• @asuffield said:

    @Helix said:
    @seaturnip said:

    This is a PC speaker, it isn't capable of speech.  It can only output square waves.

    Hahahaha, yeah thats right, it can only output Square waves.... WTF 

    The actual limitation is that square waves are the only thing it can generate precisely. Generating other waves requires some timing trickery and CPU-intensive preprocessing, and it's a little imprecise - it sounds rather like a pocket 2-way radio, with crackles and fuzz. It also has only about 15kHz of bandwidth (no treble or bass).

    The quality is good enough for speech. Not good enough for string concertos.

    My understanding is that attempts to output more complex waveforms depend on abusing secondary properties of a given PC speaker, so it wouldn't work well in general for applications to attempt to do it.  For a BIOS though I guess it is more reasonable since it is tied to a particular motherboard anyway.



  • @asuffield said:

    @Helix said:
    @seaturnip said:

    This is a PC speaker, it isn't capable of speech.  It can only output square waves.

    Hahahaha, yeah thats right, it can only output Square waves.... WTF 

    The actual limitation is that square waves are the only thing it can generate precisely. Generating other waves requires some timing trickery and CPU-intensive preprocessing, and it's a little imprecise - it sounds rather like a pocket 2-way radio, with crackles and fuzz. It also has only about 15kHz of bandwidth (no treble or bass).

    The quality is good enough for speech. Not good enough for string concertos.

    Yup, it's called Pulse Width Modulation. It lets one approximate non-square waves, but note "approximate."



  • @seaturnip said:

    My understanding is that attempts to output more complex waveforms depend on abusing secondary properties of a given PC speaker, so it wouldn't work well in general for applications to attempt to do it.

    They're all essentially identical, so it works well enough. There's really only one way to build a speaker for less than one cent.



  • Ha, yeah, I suppose.

     

    Speaking of PC speakers.  I hate the way that in Windows, when I pipe something to the command prompt terminal and it turns out that it's binary data, I get all this loud PC speaker beeping because of the ASCII beep control code characters.  And each beep freezes the command prompt while it plays so it's difficult to Ctrl-C out of it to stop the noise that is irritating all my coworkers and making them ask what the hell I'm doing.   Does anyone know of a means of mitigating this problem in software?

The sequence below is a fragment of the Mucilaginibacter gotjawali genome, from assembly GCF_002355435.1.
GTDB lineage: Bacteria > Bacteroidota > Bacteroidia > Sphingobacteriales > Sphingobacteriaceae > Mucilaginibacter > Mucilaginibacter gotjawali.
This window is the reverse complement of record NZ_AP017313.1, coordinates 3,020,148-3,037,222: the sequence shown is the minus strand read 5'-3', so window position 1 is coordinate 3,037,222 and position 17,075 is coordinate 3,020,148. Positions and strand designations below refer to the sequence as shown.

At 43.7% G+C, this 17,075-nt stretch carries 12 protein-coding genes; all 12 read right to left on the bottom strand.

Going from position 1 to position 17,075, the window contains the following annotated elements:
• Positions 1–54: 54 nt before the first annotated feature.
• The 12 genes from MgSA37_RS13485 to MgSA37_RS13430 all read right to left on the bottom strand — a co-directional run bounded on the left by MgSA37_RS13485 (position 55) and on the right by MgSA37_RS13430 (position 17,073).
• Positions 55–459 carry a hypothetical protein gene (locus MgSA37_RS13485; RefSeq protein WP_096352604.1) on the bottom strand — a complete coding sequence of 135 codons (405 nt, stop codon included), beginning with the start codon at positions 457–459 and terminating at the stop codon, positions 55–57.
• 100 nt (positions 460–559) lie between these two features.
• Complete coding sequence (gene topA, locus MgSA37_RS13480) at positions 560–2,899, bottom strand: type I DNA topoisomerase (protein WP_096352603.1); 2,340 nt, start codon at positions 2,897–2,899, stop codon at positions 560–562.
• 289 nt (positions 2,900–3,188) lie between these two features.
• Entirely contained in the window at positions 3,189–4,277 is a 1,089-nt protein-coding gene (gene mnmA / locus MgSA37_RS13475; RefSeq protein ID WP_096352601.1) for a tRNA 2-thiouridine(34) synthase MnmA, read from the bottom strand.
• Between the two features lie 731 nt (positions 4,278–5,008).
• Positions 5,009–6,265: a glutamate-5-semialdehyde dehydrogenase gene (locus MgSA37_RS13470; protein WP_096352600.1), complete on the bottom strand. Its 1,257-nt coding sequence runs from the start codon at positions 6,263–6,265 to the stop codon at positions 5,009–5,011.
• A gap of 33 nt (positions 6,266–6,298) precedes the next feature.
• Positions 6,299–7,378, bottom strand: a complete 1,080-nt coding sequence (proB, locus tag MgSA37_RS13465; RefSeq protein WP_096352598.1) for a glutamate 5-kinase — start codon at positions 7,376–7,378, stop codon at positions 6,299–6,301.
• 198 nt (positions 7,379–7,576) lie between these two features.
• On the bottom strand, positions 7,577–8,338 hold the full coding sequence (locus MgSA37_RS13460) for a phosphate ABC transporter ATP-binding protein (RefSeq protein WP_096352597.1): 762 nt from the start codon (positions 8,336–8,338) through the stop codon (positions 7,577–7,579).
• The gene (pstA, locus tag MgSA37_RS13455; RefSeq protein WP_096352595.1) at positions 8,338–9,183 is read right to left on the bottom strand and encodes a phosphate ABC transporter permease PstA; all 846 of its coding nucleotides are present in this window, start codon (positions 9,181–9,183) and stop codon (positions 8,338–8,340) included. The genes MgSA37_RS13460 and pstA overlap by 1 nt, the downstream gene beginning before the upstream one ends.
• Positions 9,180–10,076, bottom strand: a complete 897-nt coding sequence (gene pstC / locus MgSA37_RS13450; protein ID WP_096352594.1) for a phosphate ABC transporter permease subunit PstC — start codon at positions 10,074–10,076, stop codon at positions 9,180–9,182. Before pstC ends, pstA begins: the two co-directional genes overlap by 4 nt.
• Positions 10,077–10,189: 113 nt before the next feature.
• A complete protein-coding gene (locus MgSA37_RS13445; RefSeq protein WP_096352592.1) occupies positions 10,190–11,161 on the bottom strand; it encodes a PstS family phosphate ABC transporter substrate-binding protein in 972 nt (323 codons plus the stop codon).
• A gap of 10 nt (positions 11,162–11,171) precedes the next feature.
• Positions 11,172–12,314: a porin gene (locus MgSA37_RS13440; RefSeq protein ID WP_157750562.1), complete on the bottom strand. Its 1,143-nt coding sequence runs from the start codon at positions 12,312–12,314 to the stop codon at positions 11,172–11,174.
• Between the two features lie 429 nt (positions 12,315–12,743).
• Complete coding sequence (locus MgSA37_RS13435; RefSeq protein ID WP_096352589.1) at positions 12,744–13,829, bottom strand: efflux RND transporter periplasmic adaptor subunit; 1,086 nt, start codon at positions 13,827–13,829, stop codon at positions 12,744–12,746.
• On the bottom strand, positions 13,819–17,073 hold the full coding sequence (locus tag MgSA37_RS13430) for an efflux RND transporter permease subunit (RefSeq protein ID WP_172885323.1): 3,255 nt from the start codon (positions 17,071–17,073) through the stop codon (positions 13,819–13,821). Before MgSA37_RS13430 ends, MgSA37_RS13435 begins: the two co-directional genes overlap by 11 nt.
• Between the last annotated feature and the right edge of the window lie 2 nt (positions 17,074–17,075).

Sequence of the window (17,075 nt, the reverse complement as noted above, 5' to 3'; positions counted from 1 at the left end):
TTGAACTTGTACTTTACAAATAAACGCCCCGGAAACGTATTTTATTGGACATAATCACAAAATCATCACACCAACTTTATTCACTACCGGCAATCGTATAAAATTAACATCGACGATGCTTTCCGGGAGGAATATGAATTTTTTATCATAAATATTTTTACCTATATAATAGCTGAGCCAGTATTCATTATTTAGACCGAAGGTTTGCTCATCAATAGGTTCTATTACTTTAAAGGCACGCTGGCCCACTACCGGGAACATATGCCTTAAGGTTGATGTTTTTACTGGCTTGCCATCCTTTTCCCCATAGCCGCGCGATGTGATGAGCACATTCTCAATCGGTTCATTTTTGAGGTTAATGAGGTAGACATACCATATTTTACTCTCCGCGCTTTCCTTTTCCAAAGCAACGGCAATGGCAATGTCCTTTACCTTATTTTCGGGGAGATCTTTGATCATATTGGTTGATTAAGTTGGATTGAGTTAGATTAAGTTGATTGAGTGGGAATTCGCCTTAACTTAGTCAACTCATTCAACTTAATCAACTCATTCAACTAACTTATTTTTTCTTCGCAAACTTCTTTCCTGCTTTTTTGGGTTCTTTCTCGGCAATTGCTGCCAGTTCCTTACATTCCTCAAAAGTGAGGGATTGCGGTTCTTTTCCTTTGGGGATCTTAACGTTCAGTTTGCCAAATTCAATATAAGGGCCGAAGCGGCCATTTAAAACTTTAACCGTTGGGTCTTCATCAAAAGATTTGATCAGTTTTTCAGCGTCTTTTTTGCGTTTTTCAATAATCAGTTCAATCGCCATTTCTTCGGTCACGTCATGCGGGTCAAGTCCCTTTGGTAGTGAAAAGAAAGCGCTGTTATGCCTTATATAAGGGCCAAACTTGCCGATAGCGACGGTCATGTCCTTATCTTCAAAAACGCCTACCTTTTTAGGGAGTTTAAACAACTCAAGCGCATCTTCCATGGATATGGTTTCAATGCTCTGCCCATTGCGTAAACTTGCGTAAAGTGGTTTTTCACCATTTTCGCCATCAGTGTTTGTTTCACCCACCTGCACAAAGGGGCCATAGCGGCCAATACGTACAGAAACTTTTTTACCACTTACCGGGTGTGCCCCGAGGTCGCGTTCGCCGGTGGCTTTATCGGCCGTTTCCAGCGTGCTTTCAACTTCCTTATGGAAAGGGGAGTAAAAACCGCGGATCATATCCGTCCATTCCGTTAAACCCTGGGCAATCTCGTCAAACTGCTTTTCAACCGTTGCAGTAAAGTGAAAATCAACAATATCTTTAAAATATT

• @seaturnip said:

    Speaking of PC speakers.  I hate the way that in Windows, when I pipe something to the command prompt terminal and it turns out that it's binary data, I get all this loud PC speaker beeping because of the ASCII beep control code characters.  And each beep freezes the command prompt while it plays so it's difficult to Ctrl-C out of it to stop the noise that is irritating all my coworkers and making them ask what the hell I'm doing.   Does anyone know of a means of mitigating this problem in software?

    Cygwin bash. cmd.exe is a piece of crap. 



  • @asuffield said:

    @Helix said:
    @seaturnip said:

    This is a PC speaker, it isn't capable of speech.  It can only output square waves.

    Hahahaha, yeah thats right, it can only output Square waves.... WTF 

    The actual limitation is that square waves are the only thing it can generate precisely. Generating other waves requires some timing trickery and CPU-intensive preprocessing, and it's a little imprecise - it sounds rather like a pocket 2-way radio, with crackles and fuzz. It also has only about 15kHz of bandwidth (no treble or bass).

    The quality is good enough for speech. Not good enough for string concertos.

     

    The actual limitation is that no speaker can output square waves.  However square(ish) waves may be the input. 



  • @seaturnip said:

    Speaking of PC speakers.  I hate the way that in Windows, when I pipe something to the command prompt terminal and it turns out that it's binary data, I get all this loud PC speaker beeping because of the ASCII beep control code characters.  And each beep freezes the command prompt while it plays so it's difficult to Ctrl-C out of it to stop the noise that is irritating all my coworkers and making them ask what the hell I'm doing.   Does anyone know of a means of mitigating this problem in software?
    sc config beep start= disabled
    This will disable the beep driver and silence the PC speaker completely in Windows (the alternate is to open your computer case and disconnect the cables with which the speaker is connected).